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Engineering LibreTexts

6.4: Command-line Testing

  • Page ID
    15308
  • As described in Section 1.8, it’s more effective to program and debug your code little by little than to attempt writing everything all at once. And after you’ve completed programming an algorithm, it’s important to test that it works correctly on a variety of inputs.

    Throughout the book, we illustrate techniques for testing your programs. Most if not all testing is based on a simple idea: does the program do what we expect it to do? For simple programs, it’s not difficult to run them several times and see what happens. But at some point, you will get tired of typing the same test cases over and over.

    We can automate the process of entering input and comparing “expected output” with “actual output” using the command line. The basic idea is to store the test cases in plain text files and trick Java into thinking they are coming from the keyboard. Here are step-by-step instructions:

    1. Make sure you can compile and run the Convert.java example in the ch03 directory of ThinkJavaCode.
    2. In the same directory as Convert.java, create a plain text file named test.in (“in” is for input). Enter the following line and save the file:
      193.04
      
    3. Create a second plain text file named test.exp (“exp” is for expected). Enter the following line and save the file:
      193.04 cm = 6 ft, 4 in
      
    4. Open a terminal, and change to the directory with these files. Run the following command to test the program:
      java Convert < test.in > test.out
      

    On the command line, < and > are redirection operators. The first one redirects the contents of test.in to System.in, as if it were entered from the keyboard. The second one redirects the contents of System.out to a new file test.out, much like a screen capture. In other words, the test.out file contains the output of your program.

    By the way, it’s perfectly okay to compile your programs in DrJava (or some other environment) and run them from the command line. Knowing both techniques allows you to use the right tool for the job.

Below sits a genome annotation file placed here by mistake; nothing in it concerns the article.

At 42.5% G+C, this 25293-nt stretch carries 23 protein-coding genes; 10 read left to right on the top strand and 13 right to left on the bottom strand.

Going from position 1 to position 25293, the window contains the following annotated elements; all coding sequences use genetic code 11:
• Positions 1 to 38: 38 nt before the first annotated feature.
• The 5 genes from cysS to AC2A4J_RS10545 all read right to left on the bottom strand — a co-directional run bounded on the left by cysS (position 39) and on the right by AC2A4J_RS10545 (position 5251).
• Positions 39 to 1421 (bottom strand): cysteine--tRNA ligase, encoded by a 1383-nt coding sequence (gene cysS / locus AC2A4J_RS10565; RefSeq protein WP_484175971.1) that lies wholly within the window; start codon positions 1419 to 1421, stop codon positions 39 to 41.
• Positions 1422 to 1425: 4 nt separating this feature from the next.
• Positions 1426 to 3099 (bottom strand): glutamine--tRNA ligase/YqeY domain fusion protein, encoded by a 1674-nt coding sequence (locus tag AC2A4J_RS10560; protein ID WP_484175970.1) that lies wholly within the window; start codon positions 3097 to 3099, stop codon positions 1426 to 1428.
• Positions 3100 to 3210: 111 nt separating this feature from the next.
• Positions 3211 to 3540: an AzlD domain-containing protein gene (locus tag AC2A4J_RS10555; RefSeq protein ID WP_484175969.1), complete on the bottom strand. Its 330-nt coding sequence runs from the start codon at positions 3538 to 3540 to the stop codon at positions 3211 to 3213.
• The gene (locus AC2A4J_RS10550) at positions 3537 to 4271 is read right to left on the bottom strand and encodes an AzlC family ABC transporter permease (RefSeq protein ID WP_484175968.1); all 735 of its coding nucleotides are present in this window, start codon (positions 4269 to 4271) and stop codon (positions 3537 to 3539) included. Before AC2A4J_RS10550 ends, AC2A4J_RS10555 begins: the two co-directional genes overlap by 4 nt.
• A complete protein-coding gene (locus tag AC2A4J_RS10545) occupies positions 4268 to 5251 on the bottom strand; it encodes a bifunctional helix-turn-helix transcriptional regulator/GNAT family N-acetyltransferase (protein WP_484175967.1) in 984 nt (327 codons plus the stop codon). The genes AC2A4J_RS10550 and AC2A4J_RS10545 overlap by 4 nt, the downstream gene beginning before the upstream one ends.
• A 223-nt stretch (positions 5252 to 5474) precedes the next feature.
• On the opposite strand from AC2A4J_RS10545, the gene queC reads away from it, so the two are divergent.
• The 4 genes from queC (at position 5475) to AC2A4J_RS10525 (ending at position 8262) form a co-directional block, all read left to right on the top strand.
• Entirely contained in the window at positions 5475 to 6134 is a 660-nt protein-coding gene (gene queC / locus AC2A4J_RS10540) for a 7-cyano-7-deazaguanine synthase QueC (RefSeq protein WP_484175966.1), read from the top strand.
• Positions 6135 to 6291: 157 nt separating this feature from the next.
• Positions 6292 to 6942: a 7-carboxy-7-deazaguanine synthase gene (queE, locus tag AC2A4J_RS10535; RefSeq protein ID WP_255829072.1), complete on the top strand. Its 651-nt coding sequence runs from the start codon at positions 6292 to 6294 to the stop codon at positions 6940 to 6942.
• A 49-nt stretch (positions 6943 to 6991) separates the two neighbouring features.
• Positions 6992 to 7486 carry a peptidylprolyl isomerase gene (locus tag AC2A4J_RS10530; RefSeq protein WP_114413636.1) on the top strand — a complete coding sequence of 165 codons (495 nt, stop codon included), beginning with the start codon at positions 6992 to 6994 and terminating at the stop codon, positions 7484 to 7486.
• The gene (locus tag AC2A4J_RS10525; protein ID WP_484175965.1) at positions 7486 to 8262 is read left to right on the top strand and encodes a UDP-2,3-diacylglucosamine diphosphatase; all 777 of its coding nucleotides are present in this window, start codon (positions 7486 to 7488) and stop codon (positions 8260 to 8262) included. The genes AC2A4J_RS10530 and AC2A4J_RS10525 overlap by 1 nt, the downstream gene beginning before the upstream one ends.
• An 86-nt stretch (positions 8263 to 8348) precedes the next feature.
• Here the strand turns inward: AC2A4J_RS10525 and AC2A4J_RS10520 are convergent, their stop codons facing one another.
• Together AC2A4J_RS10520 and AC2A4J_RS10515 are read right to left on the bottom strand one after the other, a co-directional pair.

Using meld to compare expected output with the actual output.
    Figure \(\PageIndex{1}\): Using meld to compare expected output with the actual output.

    At this point, we just need to compare the contents test.out with test.exp. If the files are the same, then the program outputted what we expected it to output. If not, then we found a bug, and we can use the output to begin debugging our program. Fortunately, there’s a simple way to compare files on the command line:

    diff test.exp test.out
    

    The diff utility summarizes the differences between two files. If there are no differences, then it displays nothing, which in our case is what we want. If the expected output differs from the actual output, then we need to continue debugging. Usually the program is at fault, and diff provides some insight about what is broken. But there’s also a chance that we have a correct program and the expected output is wrong.

    Interpreting the results from diff can be confusing, but fortunately there are many graphical tools that show the differences between two files. For example, on Windows you can install WinMerge, on Mac you can use opendiff (which comes with Xcode), and on Linux there’s meld, shown in Figure 15.4.1.

    Regardless of what tool you use, the goal is the same. Debug your program until the actual output is identical to the expected output.

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